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Harlem And Upper West Side Eateries In the 1930s and 1940s

Mofongo topped with a tasty red sauce, sides of rice and kidney beans and a side of black beans, recipes below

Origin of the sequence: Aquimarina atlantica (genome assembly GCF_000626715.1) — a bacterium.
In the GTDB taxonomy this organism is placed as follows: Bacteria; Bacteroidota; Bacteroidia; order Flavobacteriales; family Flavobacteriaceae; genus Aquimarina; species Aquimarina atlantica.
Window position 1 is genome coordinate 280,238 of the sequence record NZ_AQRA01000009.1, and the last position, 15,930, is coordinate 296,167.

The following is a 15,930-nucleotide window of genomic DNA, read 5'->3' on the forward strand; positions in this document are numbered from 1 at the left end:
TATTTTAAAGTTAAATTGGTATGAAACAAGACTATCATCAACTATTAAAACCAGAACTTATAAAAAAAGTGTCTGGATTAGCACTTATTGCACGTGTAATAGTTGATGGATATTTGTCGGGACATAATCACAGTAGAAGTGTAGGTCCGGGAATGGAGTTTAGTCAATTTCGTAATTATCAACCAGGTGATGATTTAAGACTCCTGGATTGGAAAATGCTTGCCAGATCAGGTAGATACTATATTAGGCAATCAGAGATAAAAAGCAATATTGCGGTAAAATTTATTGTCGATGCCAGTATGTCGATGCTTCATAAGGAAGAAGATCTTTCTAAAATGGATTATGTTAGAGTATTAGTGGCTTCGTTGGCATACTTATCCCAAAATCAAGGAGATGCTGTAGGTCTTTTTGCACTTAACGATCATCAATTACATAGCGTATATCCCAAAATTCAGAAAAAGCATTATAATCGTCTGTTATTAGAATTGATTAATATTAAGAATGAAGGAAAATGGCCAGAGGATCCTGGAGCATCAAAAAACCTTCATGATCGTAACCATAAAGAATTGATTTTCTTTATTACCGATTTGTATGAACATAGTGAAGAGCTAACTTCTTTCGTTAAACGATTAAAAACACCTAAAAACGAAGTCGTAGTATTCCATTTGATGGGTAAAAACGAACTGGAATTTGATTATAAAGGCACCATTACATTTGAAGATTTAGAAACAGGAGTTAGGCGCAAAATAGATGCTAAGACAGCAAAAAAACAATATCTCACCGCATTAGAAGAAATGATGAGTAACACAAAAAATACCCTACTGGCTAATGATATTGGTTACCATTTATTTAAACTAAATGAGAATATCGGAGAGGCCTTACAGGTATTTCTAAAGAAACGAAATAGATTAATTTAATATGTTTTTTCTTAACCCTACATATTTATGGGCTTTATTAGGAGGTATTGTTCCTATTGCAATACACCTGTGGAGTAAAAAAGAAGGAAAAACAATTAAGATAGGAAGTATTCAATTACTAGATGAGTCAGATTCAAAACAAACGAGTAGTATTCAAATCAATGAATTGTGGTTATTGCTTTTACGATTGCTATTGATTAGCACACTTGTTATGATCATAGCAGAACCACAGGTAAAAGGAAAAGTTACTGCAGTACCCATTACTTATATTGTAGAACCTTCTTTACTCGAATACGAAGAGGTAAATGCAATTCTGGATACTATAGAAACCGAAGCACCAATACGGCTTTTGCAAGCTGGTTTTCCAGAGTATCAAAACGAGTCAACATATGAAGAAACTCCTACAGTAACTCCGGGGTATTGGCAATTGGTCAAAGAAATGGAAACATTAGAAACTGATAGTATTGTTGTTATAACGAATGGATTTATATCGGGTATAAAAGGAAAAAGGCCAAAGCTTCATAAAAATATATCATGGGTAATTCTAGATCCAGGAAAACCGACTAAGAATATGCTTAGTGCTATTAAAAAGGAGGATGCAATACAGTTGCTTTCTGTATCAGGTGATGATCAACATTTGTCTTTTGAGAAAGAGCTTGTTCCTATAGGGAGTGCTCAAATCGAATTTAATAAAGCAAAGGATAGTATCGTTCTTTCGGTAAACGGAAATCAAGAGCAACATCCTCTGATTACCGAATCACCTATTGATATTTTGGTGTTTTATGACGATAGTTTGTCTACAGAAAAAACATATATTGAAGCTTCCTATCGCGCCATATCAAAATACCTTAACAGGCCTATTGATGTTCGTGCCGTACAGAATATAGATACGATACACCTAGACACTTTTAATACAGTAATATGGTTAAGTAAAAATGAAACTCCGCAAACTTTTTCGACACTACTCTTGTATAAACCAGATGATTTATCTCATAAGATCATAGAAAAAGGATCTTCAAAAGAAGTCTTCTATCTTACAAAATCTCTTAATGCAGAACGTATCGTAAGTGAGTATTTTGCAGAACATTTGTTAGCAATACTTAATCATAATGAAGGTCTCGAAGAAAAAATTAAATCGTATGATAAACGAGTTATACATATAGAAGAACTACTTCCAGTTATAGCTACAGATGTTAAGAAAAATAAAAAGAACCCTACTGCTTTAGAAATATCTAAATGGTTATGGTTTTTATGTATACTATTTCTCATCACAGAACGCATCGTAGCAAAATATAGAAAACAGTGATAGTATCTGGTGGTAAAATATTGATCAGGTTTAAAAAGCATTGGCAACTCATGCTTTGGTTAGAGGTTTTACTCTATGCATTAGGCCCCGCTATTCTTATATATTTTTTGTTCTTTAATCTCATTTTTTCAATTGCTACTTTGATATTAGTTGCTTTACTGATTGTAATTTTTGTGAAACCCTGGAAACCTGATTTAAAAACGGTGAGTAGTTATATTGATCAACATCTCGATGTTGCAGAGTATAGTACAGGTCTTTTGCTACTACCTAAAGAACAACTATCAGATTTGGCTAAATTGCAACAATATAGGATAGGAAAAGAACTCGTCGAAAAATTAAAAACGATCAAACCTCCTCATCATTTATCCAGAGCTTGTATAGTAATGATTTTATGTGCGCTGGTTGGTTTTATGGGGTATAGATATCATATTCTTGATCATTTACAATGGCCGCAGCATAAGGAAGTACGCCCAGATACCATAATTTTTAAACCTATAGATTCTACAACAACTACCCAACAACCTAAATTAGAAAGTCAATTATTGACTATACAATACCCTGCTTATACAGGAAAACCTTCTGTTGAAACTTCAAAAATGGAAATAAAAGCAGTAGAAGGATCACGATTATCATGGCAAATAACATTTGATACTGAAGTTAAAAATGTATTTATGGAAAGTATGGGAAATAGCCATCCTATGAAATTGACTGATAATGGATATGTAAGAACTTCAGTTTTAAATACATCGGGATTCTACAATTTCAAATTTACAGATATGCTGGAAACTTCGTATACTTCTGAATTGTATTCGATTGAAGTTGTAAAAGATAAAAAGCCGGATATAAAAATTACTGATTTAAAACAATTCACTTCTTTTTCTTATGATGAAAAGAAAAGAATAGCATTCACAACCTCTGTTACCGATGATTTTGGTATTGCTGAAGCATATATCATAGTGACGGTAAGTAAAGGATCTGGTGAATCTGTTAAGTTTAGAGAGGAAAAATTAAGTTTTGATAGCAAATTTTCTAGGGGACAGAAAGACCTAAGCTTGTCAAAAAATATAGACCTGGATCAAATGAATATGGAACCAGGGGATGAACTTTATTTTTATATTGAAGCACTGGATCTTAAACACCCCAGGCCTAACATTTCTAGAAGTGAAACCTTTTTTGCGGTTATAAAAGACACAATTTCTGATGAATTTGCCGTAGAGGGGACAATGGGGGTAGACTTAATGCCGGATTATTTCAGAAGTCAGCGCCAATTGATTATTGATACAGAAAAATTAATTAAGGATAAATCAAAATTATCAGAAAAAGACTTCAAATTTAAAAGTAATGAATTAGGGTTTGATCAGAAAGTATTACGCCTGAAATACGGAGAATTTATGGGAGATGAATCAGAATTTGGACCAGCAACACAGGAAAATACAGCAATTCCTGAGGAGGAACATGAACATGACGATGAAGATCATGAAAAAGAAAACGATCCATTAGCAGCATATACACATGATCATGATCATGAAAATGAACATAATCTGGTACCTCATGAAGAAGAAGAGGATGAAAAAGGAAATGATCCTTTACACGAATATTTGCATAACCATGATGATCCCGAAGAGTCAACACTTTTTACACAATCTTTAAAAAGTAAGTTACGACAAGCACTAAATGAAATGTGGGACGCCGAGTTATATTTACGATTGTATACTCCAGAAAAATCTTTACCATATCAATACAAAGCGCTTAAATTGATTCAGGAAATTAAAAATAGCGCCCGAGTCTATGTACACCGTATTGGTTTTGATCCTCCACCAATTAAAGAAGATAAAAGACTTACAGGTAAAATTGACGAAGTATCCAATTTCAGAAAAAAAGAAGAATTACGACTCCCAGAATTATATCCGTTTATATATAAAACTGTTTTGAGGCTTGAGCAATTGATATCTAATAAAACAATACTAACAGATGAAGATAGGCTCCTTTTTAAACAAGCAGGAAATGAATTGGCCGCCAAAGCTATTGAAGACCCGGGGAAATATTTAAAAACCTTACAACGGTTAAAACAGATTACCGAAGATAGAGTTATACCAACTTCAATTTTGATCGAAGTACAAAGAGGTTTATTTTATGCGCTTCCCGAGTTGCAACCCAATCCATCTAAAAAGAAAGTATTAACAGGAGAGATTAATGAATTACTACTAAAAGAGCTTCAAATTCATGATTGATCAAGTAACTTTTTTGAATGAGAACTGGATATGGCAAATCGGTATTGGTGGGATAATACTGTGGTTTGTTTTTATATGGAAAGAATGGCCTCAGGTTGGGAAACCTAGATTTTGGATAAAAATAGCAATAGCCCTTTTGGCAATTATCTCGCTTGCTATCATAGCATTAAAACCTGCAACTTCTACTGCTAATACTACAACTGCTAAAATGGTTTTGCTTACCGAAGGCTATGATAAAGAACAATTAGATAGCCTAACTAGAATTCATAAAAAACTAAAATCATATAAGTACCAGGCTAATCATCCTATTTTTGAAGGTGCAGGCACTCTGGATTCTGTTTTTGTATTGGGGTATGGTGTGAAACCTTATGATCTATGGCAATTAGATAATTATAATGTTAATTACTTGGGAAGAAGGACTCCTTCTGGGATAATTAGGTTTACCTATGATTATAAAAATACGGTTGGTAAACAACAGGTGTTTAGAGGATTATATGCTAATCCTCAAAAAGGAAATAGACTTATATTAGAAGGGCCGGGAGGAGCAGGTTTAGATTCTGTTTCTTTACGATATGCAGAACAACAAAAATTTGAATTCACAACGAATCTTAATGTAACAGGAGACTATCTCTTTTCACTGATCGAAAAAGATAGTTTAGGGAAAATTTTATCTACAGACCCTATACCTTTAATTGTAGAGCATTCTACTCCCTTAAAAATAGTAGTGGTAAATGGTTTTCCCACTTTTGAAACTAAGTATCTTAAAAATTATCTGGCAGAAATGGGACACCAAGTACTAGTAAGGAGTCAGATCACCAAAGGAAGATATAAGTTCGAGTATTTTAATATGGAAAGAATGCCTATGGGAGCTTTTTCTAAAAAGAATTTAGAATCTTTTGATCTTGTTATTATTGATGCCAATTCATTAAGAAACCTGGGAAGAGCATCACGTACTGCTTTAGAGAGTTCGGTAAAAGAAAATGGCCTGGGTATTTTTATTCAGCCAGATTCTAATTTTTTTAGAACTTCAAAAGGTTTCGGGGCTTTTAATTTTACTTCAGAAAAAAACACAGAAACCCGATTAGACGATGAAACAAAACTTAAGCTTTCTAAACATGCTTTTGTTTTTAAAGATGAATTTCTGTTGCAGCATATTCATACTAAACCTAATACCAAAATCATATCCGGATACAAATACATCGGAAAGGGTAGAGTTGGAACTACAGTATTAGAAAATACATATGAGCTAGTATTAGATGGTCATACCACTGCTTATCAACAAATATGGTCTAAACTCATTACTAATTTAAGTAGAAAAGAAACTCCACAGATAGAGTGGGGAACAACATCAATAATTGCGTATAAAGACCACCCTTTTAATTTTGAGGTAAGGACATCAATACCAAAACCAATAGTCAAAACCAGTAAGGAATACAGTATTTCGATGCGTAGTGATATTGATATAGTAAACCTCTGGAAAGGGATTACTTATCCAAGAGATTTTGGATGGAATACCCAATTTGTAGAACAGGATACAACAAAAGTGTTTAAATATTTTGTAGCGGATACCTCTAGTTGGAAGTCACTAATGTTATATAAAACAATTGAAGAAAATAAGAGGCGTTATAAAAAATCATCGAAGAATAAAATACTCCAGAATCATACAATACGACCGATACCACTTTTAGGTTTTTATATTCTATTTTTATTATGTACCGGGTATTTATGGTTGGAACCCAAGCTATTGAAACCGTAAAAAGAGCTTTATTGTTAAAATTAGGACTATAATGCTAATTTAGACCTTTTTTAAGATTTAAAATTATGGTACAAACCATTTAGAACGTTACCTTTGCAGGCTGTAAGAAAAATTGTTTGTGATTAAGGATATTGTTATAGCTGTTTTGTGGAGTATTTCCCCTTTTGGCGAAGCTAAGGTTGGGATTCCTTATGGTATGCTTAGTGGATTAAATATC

I am in the midst of a series for Hispanic Heritage Month in which I am now discussing the restaurant and music scene in Harlem and Spanish Harlem. After Cubop began to catch on in 1947, it became even more common to see Latino and African Americans playing together in traditionally African American venues and afterward enjoying traditional southern and Caribbean food. Indeed, the blending and sharing of black and Hispanic cuisine extended beyond musicians and the after-hours joints. The WPA project “America Eats,” which was never published, reveals that Latin Americans, West Indians, and African Americans often frequented the same restaurants in Harlem and the Upper West Side. In the 1930s, these community restaurants were “patronized by a heterogeneous clientele of Latin-Americans, Spaniards, British West Indians, and African Americans.” For less than a dollar you could go to a Cuban or Puerto Rican restaurant and eat well. There was the Ideal at Lenox Avenue and 115th Street and the Toreador at Lenox and 110th Street. There was also Pascual Quintana’s El Carribe at 235 West 116th Street, where you could get mofongo con chicharrones, mashed green plantains mixed with mashed fried pig skin and covered with garlic, onion, and hot pepper sauce. El Favorito was a well-known Puerto Rican eatery in Spanish Harlem open twenty-four hours a day that sold rice and beans along with bread and butter for thirty-five cents.

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